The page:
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On the Threshold of Eurasia
Revolutionary Poetics in the Caucasus
Leah Michele Feldman
On the Threshold of Eurasia explores the idea of the Russian and Soviet "East" as a political, aesthetic, and scientific system of ideas that emerged through a series of intertextual encounters produced by Russians and Turkic Muslims on the imperial periphery amidst the revolutionary transition from 1905 to 1929. Identifying the role of Russian...



Modernism à la Mode
Fashion and the Ends of Literature
Elizabeth Sheehan
Modernism à la Mode argues that fashion describes why and how literary modernism matters in its own historical moment and ours. Bringing together texts, textiles, and theories of dress, Elizabeth Sheehan shows that writers, including Virginia Woolf, D.H. Lawrence, W.E.B. Du Bois, Nella Larsen, and F. Scott Fitzgerald, turned to fashion to...



Understanding Others
Peoples, Animals, Pasts
Dominick LaCapra
To what extent do we and can we understand others—other peoples, species, times, and places? What is the role of others within ourselves, epitomized in the notion of unconscious forces? Can we come to terms with our internalized others in ways that foster mutual understanding and counteract the tendency to scapegoat, project, victimize, and...



Quick Cattle and Dying Wishes
People and Their Animals in Early Modern England
Erica Fudge
What was the life of a cow in early modern England like? What would it be like to milk that same cow, day-in, day-out, for over a decade? How did people feel about and toward the animals that they worked with, tended, and often killed? With these questions, Erica Fudge begins her investigation into a lost aspect of early modern life: the...



Writing in Limbo
Modernism and Caribbean Literature
Simon Gikandi
In Simon Gikandi’s view, Caribbean literature and postcolonial literature more generally negotiate an uneasy relationship with the concepts of modernism and modernity—a relationship in which the Caribbean writer, unable to escape a history encoded by Europe, accepts the challenge of rewriting...



Telling the Truth
The Theory and Practice of Documentary Fiction
Barbara C. Foley
Barbara Foley here focuses on the relatively neglected genre of documentary fiction: novels that are continually near the borderline between factual and fictive discourse. She links the development of the genre over three centuries to the evolution of capitalism, but her analyses of literary texts depart significantly from those of most current...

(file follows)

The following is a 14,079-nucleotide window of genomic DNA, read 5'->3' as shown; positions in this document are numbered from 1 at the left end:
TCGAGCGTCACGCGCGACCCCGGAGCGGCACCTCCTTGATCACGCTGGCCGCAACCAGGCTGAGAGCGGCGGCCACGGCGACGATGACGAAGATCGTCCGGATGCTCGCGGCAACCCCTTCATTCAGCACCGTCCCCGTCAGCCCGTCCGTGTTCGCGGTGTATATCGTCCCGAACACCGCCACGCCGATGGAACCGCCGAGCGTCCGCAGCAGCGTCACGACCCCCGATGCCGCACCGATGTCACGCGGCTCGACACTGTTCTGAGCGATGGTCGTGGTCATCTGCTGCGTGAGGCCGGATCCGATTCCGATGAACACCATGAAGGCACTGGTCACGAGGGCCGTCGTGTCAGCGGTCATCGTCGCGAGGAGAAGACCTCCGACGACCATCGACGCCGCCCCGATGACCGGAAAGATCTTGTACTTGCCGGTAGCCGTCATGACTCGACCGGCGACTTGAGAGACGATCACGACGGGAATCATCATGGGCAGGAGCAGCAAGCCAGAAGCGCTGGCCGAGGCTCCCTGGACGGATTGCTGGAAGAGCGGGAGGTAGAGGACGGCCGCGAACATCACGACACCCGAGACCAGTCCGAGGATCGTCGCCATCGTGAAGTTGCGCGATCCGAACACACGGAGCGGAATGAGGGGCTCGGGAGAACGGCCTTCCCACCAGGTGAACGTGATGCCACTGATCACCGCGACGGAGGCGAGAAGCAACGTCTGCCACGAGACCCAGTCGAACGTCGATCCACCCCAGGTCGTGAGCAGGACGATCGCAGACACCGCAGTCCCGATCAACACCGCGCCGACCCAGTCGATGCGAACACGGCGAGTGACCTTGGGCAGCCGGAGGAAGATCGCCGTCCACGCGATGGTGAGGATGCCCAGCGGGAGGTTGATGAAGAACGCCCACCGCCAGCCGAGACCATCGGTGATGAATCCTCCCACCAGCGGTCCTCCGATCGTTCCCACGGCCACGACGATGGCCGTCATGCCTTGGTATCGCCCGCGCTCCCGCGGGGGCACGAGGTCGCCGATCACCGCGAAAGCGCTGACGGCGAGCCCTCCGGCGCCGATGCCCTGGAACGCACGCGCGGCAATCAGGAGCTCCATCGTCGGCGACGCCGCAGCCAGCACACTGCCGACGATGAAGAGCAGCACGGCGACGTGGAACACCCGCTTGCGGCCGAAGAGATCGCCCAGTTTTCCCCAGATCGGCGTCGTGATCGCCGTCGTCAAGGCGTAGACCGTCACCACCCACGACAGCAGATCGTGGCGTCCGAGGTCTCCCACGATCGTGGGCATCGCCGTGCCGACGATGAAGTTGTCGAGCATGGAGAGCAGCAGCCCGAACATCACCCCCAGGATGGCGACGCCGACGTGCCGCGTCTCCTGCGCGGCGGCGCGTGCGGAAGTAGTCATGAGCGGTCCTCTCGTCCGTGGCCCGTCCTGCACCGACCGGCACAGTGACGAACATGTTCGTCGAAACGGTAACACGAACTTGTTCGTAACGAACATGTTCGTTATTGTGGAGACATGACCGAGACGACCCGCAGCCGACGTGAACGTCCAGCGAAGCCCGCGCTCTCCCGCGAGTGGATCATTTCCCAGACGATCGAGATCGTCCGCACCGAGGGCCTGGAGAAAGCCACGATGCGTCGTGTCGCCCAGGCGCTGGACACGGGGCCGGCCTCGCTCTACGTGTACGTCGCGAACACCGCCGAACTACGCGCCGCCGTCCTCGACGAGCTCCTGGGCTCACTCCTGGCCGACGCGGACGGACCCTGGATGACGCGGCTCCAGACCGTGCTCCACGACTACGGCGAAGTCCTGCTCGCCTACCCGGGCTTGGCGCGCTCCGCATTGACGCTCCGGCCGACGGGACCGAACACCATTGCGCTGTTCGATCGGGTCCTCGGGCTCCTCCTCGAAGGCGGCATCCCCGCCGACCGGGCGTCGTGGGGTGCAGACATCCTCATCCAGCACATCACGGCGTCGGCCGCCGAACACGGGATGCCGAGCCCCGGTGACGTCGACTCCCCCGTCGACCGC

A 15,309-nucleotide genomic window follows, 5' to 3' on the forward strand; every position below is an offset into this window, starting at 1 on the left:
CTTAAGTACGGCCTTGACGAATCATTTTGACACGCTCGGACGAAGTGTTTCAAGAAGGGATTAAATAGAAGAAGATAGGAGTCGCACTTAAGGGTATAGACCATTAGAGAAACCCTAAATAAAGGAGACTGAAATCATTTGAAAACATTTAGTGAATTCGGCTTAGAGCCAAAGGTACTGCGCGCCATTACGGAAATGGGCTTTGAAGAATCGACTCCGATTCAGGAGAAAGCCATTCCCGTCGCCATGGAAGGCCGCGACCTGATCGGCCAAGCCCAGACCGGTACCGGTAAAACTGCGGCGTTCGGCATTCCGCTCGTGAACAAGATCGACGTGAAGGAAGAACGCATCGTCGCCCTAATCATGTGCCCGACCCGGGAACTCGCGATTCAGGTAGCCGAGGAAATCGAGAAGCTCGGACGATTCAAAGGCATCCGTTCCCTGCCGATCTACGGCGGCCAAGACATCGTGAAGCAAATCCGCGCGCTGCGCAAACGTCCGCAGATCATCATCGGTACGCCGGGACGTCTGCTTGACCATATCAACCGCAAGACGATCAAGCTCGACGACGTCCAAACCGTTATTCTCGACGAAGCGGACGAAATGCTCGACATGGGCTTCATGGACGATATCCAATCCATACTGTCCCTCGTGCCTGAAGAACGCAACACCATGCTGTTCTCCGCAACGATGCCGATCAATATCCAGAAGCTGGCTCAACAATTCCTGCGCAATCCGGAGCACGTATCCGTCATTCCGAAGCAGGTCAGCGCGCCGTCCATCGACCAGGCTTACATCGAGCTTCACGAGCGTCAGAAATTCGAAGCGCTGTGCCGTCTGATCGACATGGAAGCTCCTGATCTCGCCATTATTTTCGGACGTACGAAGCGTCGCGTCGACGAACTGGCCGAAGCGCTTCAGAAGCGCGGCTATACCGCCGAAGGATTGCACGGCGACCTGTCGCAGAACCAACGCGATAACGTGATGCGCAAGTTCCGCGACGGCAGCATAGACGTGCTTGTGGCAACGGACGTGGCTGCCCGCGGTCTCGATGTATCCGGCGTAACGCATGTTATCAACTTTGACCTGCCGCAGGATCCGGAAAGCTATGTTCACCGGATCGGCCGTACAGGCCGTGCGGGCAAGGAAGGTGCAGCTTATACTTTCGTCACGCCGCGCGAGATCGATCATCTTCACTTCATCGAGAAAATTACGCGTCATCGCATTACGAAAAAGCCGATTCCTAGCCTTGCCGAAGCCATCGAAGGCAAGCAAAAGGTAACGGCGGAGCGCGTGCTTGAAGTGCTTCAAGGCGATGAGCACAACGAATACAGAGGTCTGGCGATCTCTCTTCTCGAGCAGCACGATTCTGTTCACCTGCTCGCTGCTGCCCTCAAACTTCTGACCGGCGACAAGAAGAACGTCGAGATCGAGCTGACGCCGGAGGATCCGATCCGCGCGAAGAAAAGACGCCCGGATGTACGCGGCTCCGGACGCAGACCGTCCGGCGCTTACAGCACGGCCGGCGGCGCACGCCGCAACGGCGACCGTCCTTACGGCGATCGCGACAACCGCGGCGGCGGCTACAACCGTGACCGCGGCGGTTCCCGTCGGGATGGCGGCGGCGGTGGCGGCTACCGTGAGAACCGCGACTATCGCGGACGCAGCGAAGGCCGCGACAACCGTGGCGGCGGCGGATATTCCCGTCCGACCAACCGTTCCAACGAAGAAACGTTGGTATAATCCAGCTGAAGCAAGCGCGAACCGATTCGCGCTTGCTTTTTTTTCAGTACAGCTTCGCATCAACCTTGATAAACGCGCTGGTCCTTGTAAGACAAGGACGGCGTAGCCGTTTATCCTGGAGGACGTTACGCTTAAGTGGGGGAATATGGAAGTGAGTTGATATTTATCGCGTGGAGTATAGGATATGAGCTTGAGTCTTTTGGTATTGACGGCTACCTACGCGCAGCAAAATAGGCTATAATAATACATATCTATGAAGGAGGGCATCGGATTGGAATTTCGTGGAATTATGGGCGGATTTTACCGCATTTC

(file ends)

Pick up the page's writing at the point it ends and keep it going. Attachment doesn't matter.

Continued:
Tainted Souls and Painted Faces
The Rhetoric of Fallenness in Victorian Culture
Amanda Anderson
Amanda Anderson here reconsiders the familiar figure of the fallen woman within the context of mid-Victorian debates over the nature of selfhood, gender, and...



Signature Pieces
On the Institution of Authorship
Peggy Kamuf
Some contemporary approaches to literature still accept the separation of historical, biographical, external concerns from formal, internal ones. On the borderline that lends this division between inside and outside its apparent coherence is signature. In Peggy Kamuf’s view, studying signature will help us to rediscover some of the stakes of...



Scenes of Sympathy
Identity and Representation in Victorian Fiction
Audrey Jaffe
In Scenes of Sympathy, Audrey Jaffe argues that representations of sympathy in Victorian fiction both reveal and unsettle Victorian ideologies of identity. Situating these representations within the context of Victorian visual culture, and offering new readings of key works by Charles Dickens, Elizabeth Gaskell, Ellen Wood, George Eliot, Oscar...



Poetry in Speech
Orality and Homeric Discourse
Egbert J. Bakker
Applying linguistic theory to the study of Homeric style, Egbert J. Bakker offers a highly innovative approach to oral poetry, particularly the poetry of Homer. By situating formulas and other features of oral style within the wider contexts of spoken language and communication, he moves the study of oral poetry beyond the landmark work of...



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